A woman suffered puncture wounds to her hands trying to protect her dog from a Staffordshire bull terrier, a court has heard.
Merrielle Hamilton was walking her Yorkshire terrier with her seven-year-old nephew along Car Bank Street, Atherton, when she noticed the dog, called Rosie, in the front yard of a house.
The dog ran at them and when she lifted her dog, Madison, the Staffie started jumping up at her in a bid to attack the smaller dog.
Tess Kenyon, prosecuting, said: “The dog got hold of the back left leg of the smaller dog and locked its jaw onto it. The weight of the staffie meant they all fell to the floor.
“She managed to get up and lifted her dog over her head while still shouting for help but the other dog jumped up again and again they fell to the floor.
“Rosie still had hold of her dog so she kicked and poked the dog in the eye to try and get it to let go. Her nephew came to assist and grabbed hold of the dog’s throat and it let go.
“She was covered in blood. The dog had really bad injuries to its leg and stomach. It wasn’t until she had cleaned up the dog that she realised she had puncture wounds to her hands.”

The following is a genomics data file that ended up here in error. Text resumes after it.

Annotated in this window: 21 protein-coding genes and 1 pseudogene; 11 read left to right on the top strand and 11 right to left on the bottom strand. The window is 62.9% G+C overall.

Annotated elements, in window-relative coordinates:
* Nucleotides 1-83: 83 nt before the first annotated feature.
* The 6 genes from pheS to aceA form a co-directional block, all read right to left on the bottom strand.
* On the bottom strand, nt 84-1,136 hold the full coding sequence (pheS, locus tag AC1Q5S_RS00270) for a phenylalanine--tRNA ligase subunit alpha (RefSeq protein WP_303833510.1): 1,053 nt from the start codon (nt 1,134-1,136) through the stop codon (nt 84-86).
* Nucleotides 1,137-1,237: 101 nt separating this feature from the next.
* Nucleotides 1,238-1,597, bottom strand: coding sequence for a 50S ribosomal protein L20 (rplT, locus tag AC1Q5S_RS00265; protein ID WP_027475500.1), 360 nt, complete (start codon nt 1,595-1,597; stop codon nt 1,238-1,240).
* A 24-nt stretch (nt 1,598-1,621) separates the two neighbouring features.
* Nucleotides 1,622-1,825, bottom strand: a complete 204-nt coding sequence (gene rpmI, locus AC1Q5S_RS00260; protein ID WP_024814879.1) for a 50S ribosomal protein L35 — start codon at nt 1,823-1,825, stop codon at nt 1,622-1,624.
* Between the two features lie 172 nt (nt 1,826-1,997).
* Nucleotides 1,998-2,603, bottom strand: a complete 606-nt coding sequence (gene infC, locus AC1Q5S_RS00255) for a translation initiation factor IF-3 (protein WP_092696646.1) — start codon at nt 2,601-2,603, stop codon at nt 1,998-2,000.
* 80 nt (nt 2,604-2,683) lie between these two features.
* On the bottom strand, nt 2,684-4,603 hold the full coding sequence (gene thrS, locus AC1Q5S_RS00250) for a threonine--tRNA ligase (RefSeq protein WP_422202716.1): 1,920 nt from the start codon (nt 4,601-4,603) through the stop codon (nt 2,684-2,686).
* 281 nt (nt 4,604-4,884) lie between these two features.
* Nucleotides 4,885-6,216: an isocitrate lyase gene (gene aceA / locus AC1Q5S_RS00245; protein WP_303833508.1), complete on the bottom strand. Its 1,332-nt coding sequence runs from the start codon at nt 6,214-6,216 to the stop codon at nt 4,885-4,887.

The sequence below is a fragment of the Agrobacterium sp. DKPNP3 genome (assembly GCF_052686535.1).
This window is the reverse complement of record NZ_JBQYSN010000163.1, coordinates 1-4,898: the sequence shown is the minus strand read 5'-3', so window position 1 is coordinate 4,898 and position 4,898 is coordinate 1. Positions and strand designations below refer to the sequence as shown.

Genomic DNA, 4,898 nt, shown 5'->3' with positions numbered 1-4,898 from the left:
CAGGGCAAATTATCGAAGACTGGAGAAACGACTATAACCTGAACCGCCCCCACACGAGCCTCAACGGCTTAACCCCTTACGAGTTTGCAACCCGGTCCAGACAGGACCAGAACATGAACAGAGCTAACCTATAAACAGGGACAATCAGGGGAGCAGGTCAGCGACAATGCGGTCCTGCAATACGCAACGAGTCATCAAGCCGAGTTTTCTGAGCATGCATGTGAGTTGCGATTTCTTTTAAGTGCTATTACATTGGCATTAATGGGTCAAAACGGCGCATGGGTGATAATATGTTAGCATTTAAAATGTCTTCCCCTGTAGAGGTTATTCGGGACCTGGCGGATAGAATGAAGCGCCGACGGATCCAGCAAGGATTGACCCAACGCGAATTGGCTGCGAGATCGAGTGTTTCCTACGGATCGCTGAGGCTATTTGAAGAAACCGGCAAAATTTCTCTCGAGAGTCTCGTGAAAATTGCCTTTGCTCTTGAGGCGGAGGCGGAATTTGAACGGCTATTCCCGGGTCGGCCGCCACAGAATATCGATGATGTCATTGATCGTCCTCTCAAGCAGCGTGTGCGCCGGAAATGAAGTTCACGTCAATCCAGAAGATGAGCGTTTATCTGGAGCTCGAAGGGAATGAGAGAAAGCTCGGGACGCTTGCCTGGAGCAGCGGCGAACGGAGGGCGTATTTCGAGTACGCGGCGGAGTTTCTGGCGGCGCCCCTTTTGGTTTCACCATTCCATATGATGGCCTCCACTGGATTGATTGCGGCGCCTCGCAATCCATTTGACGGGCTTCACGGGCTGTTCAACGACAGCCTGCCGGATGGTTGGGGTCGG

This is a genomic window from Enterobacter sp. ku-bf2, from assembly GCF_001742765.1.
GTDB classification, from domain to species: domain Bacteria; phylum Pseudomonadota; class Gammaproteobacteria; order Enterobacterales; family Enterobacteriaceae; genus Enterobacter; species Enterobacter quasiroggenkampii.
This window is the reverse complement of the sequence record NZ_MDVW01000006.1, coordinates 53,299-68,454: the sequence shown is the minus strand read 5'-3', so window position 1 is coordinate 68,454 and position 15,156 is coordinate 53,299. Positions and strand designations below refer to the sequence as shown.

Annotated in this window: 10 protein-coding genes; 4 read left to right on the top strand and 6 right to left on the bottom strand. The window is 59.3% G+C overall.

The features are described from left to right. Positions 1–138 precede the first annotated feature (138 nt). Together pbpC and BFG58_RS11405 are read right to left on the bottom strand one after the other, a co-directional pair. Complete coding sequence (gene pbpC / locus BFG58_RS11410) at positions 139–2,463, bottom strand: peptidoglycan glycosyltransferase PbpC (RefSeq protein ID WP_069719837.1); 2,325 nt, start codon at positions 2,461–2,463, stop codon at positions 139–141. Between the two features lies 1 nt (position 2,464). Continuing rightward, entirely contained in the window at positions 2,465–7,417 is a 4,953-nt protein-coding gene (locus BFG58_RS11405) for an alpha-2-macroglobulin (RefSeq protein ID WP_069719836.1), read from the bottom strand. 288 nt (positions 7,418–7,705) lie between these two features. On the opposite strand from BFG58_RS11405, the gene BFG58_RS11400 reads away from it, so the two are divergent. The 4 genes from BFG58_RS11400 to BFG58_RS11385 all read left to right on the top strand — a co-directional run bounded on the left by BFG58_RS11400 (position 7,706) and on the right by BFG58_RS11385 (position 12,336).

The court heard that the dog was taken to the vet and was treated for its injuries. The victim also required treatment to the seven puncture wounds on her hands, one of which required two stitches.
John Hook, 35, of Car Bank Street, pleaded guilty to owning a dangerously out of control dog causing injury at Wigan Magistrates’ Court.
The court heard that there had been a similar incident involving the same dog attacking a passerby’s dog 12 months before but Hook agreed to pay the excess on the complainant’s insurance and the police carried out a temperance check and concluded that Rosie was not aggressive.
Melissa Fagan, defending, said: “The defendant has told me the dog is not aggressive towards people but he clearly accepts the dog has been aggressive towards other dogs.
“This incident occurred four months ago, the police decided not to remove the dog and there have been no further incidents. He has also put measures in place to ensure that another incident cannot occur.
“The dog is no longer kept in the front garden, but in the back which is surrounded by a six foot high fence and a gate of the same height. When the dog is exercised outside the property it is kept on a lead and muzzled at all times.”
Hook was given a 12-month community order with 100 hours unpaid work and was also ordered to pay vet bills of £404.58, compensation of £400, a victim surcharge of £60 and costs of £85. A contingent destruction order was also put on the dog meaning she must be kept in the back yard and on a lead and muzzled when walked.